When then-Governor Ted Strickland issued his Evidence-Based Model (EBM) of school funding reform in 2009 we engaged Professor Paul Hill to provide an analysis of the proposals. We couldn’t think of anyone better to do the work than Professor Hill. His credentials are impeccable. He is founder and recently retired director of the University of Washington’s Center on Reinventing Public Education, and a former Senior Fellow at Brookings and RAND. Further, Professor Hill has roots in Ohio as a graduate of Ohio State University. He also has family in Dayton.
Professor Hill’s analysis of Strickland’s plan was largely informed by the research project he led, Facing the Future: Financing Productive Schools. That six-year effort, funded by the Bill & Melinda Gates Foundation, was the most comprehensive study of its kind ever conducted. It concluded that America’s public-school finance systems are burdened by rules and narrow policies that hold local officials accountable for compliance but not for results. Facing the Future was the work of more than 40 economists, lawyers, financial specialists, and education policy makers. It included more than 30 separate studies, including in-depth looks at Ohio, North Carolina, Texas, and Washington.
Based on findings and recommendations from Facing the Future we asked Professor Hill to develop a “crosswalk” between the key findings of that seminal report and the policy recommendations in the Strickland’s Plan. Professor Hill’s analysis of Governor Strickland’s
Innovation: It’s an education reform cliché. But what is innovation, really?
Ask most people about innovation and they’ll probably talk about products—airplanes, laptops, smartphones. But innovation also refers to process. That’s what blended learning is for education. It turns the process of teaching upside down.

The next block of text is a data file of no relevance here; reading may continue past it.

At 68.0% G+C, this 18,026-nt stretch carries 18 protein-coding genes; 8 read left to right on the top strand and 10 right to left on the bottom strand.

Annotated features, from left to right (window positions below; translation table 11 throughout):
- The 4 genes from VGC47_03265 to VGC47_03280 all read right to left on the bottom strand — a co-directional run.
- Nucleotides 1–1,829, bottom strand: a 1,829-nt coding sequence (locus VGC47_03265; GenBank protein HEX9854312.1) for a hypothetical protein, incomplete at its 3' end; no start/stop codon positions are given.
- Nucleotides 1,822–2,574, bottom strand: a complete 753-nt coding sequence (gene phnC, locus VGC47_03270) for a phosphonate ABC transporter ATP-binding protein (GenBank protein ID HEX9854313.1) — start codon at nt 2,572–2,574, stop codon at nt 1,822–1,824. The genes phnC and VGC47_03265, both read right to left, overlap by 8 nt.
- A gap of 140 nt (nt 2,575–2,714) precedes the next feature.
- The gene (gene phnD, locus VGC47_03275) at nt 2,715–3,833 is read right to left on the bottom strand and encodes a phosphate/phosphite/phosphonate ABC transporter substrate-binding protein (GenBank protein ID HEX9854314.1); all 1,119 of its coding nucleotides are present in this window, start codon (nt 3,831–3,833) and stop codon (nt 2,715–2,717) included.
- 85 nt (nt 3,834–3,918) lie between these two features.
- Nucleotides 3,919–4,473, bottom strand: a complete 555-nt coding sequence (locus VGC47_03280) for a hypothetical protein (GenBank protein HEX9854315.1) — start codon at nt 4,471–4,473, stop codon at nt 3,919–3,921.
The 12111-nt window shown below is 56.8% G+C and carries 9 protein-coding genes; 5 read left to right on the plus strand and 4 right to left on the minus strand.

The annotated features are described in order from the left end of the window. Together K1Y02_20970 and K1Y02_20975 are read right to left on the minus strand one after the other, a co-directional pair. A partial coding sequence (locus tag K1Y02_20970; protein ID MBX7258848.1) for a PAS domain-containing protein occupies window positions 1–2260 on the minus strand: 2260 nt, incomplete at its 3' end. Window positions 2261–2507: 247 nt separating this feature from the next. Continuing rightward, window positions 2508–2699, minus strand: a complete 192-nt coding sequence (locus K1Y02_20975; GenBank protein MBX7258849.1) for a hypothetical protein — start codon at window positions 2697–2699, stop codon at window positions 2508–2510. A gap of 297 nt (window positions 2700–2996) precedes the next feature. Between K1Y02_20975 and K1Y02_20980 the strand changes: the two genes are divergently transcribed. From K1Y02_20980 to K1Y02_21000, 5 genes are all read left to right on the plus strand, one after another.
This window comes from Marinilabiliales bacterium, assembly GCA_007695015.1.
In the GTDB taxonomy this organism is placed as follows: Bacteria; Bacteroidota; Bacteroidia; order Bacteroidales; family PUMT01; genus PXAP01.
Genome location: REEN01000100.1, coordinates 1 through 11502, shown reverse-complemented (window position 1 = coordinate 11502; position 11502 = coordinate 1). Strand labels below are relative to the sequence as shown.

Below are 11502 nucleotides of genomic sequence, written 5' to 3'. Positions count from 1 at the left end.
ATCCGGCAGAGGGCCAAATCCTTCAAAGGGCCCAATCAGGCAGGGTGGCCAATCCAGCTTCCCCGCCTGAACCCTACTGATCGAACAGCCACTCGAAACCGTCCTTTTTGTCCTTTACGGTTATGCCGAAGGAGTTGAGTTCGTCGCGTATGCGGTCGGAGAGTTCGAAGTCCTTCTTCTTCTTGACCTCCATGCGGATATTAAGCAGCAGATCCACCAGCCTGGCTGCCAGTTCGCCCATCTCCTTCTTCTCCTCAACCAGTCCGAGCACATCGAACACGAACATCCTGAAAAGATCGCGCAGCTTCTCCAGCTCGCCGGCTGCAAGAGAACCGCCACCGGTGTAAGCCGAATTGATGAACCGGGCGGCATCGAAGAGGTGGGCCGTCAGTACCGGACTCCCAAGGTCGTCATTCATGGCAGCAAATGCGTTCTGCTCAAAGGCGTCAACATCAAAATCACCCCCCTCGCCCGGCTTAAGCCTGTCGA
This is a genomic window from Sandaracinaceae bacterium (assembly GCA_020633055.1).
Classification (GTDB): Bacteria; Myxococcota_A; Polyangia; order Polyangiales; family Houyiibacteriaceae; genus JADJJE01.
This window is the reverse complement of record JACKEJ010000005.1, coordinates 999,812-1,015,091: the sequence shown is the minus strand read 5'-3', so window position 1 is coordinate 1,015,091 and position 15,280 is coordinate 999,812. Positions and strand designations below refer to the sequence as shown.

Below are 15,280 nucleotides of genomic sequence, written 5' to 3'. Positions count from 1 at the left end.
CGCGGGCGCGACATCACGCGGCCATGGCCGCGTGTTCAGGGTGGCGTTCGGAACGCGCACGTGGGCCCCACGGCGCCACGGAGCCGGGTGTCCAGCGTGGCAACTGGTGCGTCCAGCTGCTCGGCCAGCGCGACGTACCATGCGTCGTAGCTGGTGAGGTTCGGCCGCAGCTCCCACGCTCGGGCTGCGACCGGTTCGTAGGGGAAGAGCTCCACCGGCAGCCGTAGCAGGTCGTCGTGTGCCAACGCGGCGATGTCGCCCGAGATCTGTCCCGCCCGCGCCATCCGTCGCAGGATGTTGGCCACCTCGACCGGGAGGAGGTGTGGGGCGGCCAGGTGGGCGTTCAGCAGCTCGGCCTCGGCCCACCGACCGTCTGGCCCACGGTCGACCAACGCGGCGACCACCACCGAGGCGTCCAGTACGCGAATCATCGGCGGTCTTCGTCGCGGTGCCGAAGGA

Today, the Thomas B. Fordham Institute, in partnership with Knowledge Works and Reynoldsburg School District, welcomed Anthony Kim, founder and CEO of Education Elements, to Ohio. Founded in 2010, Education Elements is a California-based company that advises schools on how to adopt and implement blended learning models. Education Elements has assisted charters (KIPP Los Angeles), traditional public school districts (Houston Independent School District), and parochial schools (Mission Dolores Academy in San Francisco).
Anthony Kim, founder and CEO of Education Elements
Kim began the conversation with an audience that included superintendents, teachers, lawmakers, and state board members by describing his blended learning model. According to Kim, blended learning has three goals:
- To differentiate teaching by breaking the classroom into smaller groups
- To increase the collection and use of student achievement data to improve teaching
- To create more efficient schools
How does blended learning achieve these goals?
First, blended learning can address some of the challenges of teaching students who read, write, and do math at different levels. Blended learning deploys a classroom rotation model: students are first broken into groups and then these groups rotate through different work stations throughout the school day.
Kim presented a three-station model, in which
June 19, 2013